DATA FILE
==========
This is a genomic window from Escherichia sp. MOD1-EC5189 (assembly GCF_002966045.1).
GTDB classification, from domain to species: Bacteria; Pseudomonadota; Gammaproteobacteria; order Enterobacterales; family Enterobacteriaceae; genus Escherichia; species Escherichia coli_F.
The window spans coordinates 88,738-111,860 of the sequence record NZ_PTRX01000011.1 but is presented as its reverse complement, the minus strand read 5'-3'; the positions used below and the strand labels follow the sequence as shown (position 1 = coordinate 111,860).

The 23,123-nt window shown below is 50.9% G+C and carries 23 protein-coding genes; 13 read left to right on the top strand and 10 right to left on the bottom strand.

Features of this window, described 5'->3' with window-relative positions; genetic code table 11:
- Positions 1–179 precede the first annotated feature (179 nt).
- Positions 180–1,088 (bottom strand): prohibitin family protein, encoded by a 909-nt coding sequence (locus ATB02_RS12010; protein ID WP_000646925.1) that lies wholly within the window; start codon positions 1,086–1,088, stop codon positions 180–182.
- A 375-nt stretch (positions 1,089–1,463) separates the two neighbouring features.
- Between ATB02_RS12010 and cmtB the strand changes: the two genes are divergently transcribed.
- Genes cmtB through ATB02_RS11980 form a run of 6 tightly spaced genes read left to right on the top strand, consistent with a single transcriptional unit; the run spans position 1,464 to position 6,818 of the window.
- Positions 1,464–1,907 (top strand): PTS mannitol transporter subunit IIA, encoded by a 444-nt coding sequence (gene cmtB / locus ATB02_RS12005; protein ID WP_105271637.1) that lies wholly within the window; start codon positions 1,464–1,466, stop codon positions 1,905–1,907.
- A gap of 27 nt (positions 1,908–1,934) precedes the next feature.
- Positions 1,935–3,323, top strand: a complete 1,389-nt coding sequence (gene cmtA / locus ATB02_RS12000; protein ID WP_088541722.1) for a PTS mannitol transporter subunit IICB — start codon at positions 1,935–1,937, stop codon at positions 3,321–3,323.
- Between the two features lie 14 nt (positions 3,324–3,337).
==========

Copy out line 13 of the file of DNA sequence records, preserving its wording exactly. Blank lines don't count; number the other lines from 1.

- Positions 1,935–3,323, top strand: a complete 1,389-nt coding sequence (gene cmtA / locus ATB02_RS12000; protein ID WP_088541722.1) for a PTS mannitol transporter subunit IICB — start codon at positions 1,935–1,937, stop codon at positions 3,321–3,323.